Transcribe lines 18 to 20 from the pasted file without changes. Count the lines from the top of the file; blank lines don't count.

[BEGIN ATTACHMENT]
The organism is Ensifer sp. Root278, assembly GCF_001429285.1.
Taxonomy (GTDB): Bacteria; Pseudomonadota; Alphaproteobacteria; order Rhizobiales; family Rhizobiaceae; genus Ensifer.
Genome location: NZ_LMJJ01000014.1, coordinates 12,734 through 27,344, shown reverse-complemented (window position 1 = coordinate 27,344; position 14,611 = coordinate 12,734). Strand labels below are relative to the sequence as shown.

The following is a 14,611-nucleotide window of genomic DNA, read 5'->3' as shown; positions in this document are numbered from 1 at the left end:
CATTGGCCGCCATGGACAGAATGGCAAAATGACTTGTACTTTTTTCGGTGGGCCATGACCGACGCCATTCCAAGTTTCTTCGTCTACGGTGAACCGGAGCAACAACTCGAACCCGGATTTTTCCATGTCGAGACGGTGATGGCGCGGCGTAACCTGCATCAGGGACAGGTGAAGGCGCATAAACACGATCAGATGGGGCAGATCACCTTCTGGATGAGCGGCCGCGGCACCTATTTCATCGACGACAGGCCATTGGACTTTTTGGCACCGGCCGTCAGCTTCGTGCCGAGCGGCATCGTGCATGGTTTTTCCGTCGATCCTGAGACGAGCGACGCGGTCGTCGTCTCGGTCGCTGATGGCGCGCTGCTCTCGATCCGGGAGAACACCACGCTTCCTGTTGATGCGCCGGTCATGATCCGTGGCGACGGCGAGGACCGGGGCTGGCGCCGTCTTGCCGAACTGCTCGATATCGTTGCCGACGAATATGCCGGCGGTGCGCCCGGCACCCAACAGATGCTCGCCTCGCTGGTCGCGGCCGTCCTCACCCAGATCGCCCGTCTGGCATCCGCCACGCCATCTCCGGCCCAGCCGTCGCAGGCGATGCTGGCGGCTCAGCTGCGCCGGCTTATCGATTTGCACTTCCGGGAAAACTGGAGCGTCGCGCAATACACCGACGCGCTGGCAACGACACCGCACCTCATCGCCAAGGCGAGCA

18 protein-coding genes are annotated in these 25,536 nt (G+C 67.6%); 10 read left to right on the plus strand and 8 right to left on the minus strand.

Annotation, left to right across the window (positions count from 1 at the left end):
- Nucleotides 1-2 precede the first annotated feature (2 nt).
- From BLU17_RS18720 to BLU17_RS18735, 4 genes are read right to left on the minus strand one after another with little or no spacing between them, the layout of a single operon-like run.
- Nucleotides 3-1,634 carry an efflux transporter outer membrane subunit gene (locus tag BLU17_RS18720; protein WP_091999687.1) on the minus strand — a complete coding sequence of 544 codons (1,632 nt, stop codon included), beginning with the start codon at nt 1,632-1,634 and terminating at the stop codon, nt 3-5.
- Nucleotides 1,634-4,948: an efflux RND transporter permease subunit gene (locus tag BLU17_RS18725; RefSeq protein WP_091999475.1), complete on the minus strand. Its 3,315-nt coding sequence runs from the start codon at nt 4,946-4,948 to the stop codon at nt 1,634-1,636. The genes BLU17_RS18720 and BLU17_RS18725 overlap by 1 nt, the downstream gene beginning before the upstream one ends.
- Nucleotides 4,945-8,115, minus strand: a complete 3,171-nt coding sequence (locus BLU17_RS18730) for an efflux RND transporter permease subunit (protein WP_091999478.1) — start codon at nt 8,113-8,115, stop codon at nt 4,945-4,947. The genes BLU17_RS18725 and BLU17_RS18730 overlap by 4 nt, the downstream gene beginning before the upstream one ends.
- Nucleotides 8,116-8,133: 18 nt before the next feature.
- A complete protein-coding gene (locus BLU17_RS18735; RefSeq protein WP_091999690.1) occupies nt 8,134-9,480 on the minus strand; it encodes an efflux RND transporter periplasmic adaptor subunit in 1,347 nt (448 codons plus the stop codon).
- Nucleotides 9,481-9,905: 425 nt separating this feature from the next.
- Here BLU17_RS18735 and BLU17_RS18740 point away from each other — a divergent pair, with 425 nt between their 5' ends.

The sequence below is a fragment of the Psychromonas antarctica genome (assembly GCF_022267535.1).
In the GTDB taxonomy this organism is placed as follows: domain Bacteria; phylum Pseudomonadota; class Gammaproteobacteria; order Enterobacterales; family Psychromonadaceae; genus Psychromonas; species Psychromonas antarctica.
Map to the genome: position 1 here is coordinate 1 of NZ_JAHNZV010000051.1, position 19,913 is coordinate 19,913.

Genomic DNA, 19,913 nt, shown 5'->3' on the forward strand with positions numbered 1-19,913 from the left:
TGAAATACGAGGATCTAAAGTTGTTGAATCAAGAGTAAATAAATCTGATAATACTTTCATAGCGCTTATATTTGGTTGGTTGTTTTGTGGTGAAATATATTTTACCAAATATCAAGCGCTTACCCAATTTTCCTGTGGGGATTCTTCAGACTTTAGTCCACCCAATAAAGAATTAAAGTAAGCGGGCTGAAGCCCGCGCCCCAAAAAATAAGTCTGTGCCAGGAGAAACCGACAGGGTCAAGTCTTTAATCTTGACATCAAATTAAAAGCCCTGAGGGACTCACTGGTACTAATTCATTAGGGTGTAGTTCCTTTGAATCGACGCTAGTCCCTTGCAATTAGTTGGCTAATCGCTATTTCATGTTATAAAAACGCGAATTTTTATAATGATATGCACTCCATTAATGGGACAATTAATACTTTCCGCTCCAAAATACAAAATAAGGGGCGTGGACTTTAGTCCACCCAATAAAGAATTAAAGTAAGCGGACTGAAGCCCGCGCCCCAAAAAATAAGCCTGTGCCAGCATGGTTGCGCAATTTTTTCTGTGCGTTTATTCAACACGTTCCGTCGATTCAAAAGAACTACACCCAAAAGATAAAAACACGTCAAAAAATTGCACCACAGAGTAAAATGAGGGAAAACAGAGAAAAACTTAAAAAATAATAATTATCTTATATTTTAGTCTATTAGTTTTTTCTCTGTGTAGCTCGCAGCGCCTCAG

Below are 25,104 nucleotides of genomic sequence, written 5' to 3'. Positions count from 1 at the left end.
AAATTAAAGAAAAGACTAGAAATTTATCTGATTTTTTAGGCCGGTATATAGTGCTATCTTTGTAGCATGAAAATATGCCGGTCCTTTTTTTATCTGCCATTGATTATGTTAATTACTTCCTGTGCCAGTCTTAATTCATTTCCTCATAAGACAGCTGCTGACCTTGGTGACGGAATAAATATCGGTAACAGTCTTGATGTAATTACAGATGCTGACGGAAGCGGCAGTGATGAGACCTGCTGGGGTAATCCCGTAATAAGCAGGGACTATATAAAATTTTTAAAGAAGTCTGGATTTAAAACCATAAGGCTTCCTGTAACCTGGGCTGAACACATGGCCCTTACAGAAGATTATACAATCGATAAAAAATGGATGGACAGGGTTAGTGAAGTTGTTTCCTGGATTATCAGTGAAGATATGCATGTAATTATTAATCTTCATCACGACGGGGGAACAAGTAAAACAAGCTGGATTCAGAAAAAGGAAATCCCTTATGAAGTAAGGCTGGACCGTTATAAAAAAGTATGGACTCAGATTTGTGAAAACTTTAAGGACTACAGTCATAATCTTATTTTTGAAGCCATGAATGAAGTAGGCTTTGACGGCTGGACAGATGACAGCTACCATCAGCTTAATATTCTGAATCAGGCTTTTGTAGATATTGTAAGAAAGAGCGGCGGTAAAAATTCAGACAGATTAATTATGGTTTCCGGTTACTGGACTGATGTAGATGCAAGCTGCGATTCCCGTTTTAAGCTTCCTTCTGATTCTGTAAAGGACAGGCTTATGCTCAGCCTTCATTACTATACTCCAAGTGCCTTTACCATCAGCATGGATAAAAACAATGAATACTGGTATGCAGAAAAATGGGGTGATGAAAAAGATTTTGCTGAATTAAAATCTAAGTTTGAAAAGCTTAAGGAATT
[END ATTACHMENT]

In the GTDB taxonomy this organism is placed as follows: domain Bacteria; phylum Pseudomonadota; class Gammaproteobacteria; order Enterobacterales; family Psychromonadaceae; genus Psychromonas; species Psychromonas antarctica.
Map to the genome: position 1 here is coordinate 1 of NZ_JAHNZV010000051.1, position 19,913 is coordinate 19,913.

Genomic DNA, 19,913 nt, shown 5'->3' on the forward strand with positions numbered 1-19,913 from the left: